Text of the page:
The rapid roadshow – is this consultation?

Monday saw the start of the Government’s rapid fire roadshow on its proposals to weaken the RMA and allow increased exploitation of our water. I’ve previously covered some of the Minister’s attempt to shut down debate on the proposals. I  just wanted to point out that that the timing of consultation meetings is important. If you are going to take a team of people around the country delivering your pitch and “engaging” in consultation why not hold a day and an evening meeting. If you hold basically all your meetings during the day (as the Government is doing with only five of  28 meetings happening outside of work hours) only people who are able to make the meetings will be heard. I imagine that there will be a few developers, irrigators and corporate interests for which this time suits. For many people, evenings might work better.

A Lake, with bench.
Good things take time.

The Government has called the RMA changes the largest shakeup of environmental legislation in a generation yet they are only allowing five weeks for the public to have a say on the proposals which will form the basis of the next bill to change the Act. And people are expected to comment at the same time on the changes to water management within four weeks.  As the chair of Southland Regional Council has said the water report says a lot about collaboration but the Government is not showing that spirit in the 20 working days it has allowed for submissions.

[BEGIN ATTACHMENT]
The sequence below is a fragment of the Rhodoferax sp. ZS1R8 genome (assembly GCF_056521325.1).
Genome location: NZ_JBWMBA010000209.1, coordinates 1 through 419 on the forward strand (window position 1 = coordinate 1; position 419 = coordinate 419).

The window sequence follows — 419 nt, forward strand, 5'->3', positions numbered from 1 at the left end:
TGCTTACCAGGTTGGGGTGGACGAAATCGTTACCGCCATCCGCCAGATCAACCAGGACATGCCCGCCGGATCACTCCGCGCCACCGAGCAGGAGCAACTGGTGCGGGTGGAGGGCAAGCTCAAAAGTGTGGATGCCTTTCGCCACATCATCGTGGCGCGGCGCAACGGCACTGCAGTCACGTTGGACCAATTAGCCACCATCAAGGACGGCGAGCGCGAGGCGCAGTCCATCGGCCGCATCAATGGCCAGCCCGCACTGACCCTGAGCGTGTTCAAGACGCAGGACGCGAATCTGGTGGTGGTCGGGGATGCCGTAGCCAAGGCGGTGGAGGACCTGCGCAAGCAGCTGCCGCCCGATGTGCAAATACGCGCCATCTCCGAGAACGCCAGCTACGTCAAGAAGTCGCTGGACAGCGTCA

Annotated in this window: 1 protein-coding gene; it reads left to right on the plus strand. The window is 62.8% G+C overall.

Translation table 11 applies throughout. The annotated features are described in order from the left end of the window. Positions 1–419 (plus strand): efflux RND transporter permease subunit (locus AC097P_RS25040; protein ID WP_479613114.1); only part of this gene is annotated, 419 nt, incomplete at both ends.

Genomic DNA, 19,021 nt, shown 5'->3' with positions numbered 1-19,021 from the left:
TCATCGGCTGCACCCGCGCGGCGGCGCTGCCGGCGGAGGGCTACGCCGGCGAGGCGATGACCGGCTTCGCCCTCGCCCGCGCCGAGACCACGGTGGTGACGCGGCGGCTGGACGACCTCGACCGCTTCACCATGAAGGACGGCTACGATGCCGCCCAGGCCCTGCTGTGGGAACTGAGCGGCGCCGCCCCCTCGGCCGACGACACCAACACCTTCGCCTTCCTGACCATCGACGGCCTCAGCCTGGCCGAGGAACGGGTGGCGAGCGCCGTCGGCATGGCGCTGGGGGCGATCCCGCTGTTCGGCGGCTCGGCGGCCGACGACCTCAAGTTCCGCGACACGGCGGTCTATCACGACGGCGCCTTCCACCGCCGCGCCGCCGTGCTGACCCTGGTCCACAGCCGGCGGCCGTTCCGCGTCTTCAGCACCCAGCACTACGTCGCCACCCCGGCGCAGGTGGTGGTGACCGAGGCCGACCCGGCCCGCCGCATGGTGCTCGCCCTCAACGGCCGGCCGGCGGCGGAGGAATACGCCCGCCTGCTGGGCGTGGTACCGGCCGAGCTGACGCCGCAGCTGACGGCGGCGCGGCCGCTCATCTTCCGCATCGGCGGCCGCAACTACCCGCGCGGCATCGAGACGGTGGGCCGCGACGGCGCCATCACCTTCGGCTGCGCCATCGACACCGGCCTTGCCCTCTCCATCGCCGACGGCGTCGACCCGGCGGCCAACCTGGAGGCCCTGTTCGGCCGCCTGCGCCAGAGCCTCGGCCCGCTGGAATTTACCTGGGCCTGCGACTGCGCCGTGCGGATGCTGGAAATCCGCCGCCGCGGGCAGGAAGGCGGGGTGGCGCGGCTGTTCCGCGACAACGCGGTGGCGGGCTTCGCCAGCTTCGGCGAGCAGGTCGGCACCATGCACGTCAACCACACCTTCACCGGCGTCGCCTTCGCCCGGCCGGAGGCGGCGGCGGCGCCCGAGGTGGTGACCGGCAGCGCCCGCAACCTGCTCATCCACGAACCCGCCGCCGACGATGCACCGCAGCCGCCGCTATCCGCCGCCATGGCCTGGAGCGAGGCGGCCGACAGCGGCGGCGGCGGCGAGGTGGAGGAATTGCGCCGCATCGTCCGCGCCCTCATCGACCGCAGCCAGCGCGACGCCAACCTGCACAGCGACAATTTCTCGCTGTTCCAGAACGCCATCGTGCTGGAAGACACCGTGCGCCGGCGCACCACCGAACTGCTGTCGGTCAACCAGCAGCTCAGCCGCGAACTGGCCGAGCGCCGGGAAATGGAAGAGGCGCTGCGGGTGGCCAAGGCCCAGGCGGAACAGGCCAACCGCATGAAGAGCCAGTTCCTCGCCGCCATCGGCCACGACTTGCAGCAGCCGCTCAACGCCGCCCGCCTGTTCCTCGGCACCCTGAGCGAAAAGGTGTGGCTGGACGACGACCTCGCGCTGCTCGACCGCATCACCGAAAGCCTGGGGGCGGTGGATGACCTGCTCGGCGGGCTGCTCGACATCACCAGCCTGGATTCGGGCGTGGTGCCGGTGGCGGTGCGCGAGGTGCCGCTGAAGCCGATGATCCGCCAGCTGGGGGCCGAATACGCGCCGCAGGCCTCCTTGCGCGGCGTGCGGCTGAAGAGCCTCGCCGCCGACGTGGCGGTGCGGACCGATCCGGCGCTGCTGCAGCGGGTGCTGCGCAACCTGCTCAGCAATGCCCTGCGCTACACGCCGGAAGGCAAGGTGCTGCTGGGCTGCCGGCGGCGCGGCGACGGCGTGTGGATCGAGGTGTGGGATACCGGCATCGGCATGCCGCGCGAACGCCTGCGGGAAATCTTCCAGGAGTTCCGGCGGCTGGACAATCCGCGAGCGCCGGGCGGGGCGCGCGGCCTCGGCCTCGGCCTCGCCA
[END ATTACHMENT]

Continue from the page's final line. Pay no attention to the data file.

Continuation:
A member of the public who attended the first meeting in Dunedin emailed us to say,

“officials expressed their surprise at the turnout (est. 100 people) which exceeded their number of handouts; despite little advance notice of the meeting. All of the 20 or more questions from the public were critical of aspects of the proposed changes and showed the audience were well-informed and many were annoyed by the poor consultation process.”

If the Government was really interested in what all New Zealanders have to say it would make more effort with the consultation, give people more time, and do it properly.

2 Comments Posted

  1. Any ‘consultation’ will be purely perfunctory. This government sacked ECan to ensure the Central Plains and Hurunui Water Project irrigation schemes go through, and will sweep up minor schemes along the way. Finance will be ensured through the heavy subsidies announced by Carter just prior to resigning as PI Minister. In Think Big (or Fiji) fashion, the RMA will be altered as required, and the ECan commissioners instructed to follow suit or be sacked in their turn. Very likely, the nutrient caps on the Hurunui will be raised or abandoned altogether, and Water Conservation Orders on the Rakaia will be similarly tossed out. That should meet the Carter, Adams, and Wilkinson agenda for Canterbury nicely: a constitutional scandal. See if they deny this!

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